Elon Time? Part 1

Elon Musk has developed a reputation for so-called “Elon Time”, projecting new products or services in seemingly impossible to deliver timescales. While good humouredly accepting the charge, he responds “I may be late, but I always deliver!”

Despite this reputation, Musk consistently projects the financial performance of Tesla with amazing accuracy; in fact, one may say that he has been fantastically prescient, significantly besting even the most farsighted of fellow CEOs.

The following slide, taken from a February 2014 Tesla deck introducing the “Gigafactory” for the first time, projected 500,000 vehicle sales in 2020, six years in the future.

https://www.tesla.com/sites/default/files/blog_attachments/gigafactory.pdf

At the time this slide was produced in February of 2014, Tesla had never produced even 7,000 cars in a quarter. They had but a single vehicle model, at a price point that could not conceivably reach volume annual sales, and they were faced at having to invent and develop a range of technologies to enable and justify the 2020 projected 500,000 vehicle sales per year, only 6 years hence. Amongst the many technologies that would have to be evolved to make that possible were batteries, at volumes and specifications that were not considered practical or economic at the time.

https://www.tesla.com/sites/default/files/blog_attachments/gigafactory.pdf

An illustration of the scope of the challenge is that Tesla were planning to build more batteries in a single U.S. based plant as the entire global cell production at that time, almost all of which based in Asia (and all focused on delivering computer/phone batteries).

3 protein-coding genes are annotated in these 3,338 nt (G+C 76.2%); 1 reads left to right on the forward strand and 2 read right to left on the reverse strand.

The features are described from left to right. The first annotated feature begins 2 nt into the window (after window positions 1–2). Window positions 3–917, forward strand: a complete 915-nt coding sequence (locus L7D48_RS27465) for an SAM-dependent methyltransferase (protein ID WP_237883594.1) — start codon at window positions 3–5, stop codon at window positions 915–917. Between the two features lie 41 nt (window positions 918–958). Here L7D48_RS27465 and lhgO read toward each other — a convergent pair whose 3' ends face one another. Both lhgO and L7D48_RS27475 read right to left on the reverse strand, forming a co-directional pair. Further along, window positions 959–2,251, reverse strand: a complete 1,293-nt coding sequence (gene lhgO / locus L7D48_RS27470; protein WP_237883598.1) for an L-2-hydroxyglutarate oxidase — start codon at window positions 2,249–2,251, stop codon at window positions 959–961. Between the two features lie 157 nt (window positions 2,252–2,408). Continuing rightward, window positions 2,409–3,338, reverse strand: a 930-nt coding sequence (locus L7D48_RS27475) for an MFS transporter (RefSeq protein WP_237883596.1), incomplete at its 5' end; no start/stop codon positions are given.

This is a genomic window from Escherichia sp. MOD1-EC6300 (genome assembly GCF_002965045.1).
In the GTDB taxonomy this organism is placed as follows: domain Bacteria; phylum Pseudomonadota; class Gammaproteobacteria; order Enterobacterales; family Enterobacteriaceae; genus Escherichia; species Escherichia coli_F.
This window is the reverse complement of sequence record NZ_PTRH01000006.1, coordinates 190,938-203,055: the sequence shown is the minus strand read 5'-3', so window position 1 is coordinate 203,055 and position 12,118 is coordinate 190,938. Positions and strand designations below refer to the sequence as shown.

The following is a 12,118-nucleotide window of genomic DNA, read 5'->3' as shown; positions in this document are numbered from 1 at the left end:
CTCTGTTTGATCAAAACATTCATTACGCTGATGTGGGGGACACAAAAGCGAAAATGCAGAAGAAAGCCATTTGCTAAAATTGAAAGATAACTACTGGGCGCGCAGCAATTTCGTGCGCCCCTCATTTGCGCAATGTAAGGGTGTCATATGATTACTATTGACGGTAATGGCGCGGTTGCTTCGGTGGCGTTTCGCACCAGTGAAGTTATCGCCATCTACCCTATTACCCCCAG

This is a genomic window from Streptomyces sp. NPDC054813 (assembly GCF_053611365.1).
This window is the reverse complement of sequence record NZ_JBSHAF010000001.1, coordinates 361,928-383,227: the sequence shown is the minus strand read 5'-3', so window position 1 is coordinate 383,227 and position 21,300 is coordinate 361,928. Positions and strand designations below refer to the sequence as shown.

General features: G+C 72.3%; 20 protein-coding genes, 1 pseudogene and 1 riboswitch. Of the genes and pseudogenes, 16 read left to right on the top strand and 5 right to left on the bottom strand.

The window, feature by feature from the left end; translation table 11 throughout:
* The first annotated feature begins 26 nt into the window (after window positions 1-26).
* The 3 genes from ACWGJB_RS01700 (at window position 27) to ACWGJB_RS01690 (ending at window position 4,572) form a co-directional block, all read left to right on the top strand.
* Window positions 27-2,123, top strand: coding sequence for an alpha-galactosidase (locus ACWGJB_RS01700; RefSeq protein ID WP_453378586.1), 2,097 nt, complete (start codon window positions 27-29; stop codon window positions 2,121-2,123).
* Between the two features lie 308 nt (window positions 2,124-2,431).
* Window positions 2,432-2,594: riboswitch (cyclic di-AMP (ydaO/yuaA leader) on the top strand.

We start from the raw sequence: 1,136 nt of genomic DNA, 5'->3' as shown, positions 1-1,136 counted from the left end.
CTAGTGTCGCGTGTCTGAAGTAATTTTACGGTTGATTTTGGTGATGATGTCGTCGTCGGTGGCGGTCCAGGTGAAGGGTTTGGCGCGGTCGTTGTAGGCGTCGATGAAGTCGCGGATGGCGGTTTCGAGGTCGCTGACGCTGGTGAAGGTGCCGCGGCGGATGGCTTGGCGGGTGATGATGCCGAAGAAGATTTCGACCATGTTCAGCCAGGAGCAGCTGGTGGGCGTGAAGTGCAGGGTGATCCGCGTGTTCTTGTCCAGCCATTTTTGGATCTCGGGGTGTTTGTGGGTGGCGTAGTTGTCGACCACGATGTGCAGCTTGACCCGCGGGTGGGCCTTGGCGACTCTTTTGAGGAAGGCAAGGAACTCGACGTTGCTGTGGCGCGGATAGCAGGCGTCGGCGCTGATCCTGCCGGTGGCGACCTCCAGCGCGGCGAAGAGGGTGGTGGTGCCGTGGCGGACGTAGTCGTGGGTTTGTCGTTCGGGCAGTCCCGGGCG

So, Tesla had to (1) Persuade a leading, Asian based battery supplier to the computer industry to (2) invest a very significant amount of money in an unprecedented manufacturing plant in the US, to (3) manufacture batteries based on a new design and evolving technology for a (4) a newly minted car manufacturer that claimed it was going to 15x its sales (5) with a car that was not yet designed, but would contain (6) not only the novel batteries, but a whole new drive train (not to mention computer system) (7) and the success of the car would depend on a greater than 30% reduction in cell cost!

What could possibly go wrong?

It is quite stunning that Tesla will hit, and probably best these delivery goals set in early 2014, despite the broad range of unknowns on that date. (As we sit here at the end of Q3 2020, the best estimates for deliveries for the year 2020 are a shade over the 500,000 targeted in 2014!).

Given the pressure of constant, rapid innovation, Tesla’s guidance has been quite reliable, at least in it’s broad brushstrokes, and despite some understandable lapses.

The company has had to learn to introduce products, and production lines. In the past, they faltered in the introduction of both the Model X and the Model 3, and in managing global delivery logistics for the Model 3, all of which had repercussions on Tesla’s financial expectations. However, that past negative must be balanced with the most recent quarters: the extraordinary speed of the Shanghai factory build out, the smoothness of Model Y launch execution, the launch of the Model Y in Shanghai, and the apparent high speed of the build out of Giga Berlin and Giga Texas.

Given the gigantic scope of their 2014 ambition, achieving it has been truly astonishing, giving the expression “Elon Time” a completely different complexion.

In Elon Time, Part Deux we will explore what the future holds for Tesla, per Elon.